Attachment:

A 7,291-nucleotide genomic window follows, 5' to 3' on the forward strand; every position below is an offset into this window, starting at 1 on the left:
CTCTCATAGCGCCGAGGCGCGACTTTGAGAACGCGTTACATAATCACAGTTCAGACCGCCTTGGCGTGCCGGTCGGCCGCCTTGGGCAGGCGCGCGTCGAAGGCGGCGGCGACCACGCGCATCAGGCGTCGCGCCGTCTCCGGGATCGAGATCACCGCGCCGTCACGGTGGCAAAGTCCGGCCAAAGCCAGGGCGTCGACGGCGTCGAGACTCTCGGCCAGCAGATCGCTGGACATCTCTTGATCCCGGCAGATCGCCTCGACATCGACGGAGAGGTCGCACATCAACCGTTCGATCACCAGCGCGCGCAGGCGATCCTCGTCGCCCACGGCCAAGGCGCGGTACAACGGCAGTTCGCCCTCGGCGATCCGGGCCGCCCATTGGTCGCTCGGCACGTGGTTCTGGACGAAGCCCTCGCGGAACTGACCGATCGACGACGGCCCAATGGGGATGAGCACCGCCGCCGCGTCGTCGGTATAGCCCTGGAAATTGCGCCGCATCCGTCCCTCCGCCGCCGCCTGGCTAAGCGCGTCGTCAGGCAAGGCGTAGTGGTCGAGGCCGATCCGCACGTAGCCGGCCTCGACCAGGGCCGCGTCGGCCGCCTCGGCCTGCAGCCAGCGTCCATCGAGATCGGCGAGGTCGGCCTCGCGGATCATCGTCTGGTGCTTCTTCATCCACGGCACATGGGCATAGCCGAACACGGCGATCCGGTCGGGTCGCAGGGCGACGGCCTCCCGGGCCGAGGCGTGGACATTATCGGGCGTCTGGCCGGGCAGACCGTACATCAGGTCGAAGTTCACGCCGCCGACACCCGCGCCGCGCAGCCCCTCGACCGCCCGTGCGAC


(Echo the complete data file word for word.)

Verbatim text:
A 7,291-nucleotide genomic window follows, 5' to 3' on the forward strand; every position below is an offset into this window, starting at 1 on the left:
CTCTCATAGCGCCGAGGCGCGACTTTGAGAACGCGTTACATAATCACAGTTCAGACCGCCTTGGCGTGCCGGTCGGCCGCCTTGGGCAGGCGCGCGTCGAAGGCGGCGGCGACCACGCGCATCAGGCGTCGCGCCGTCTCCGGGATCGAGATCACCGCGCCGTCACGGTGGCAAAGTCCGGCCAAAGCCAGGGCGTCGACGGCGTCGAGACTCTCGGCCAGCAGATCGCTGGACATCTCTTGATCCCGGCAGATCGCCTCGACATCGACGGAGAGGTCGCACATCAACCGTTCGATCACCAGCGCGCGCAGGCGATCCTCGTCGCCCACGGCCAAGGCGCGGTACAACGGCAGTTCGCCCTCGGCGATCCGGGCCGCCCATTGGTCGCTCGGCACGTGGTTCTGGACGAAGCCCTCGCGGAACTGACCGATCGACGACGGCCCAATGGGGATGAGCACCGCCGCCGCGTCGTCGGTATAGCCCTGGAAATTGCGCCGCATCCGTCCCTCCGCCGCCGCCTGGCTAAGCGCGTCGTCAGGCAAGGCGTAGTGGTCGAGGCCGATCCGCACGTAGCCGGCCTCGACCAGGGCCGCGTCGGCCGCCTCGGCCTGCAGCCAGCGTCCATCGAGATCGGCGAGGTCGGCCTCGCGGATCATCGTCTGGTGCTTCTTCATCCACGGCACATGGGCATAGCCGAACACGGCGATCCGGTCGGGTCGCAGGGCGACGGCCTCCCGGGCCGAGGCGTGGACATTATCGGGCGTCTGGCCGGGCAGACCGTACATCAGGTCGAAGTTCACGCCGCCGACACCCGCGCCGCGCAGCCCCTCGACCGCCCGTGCGAC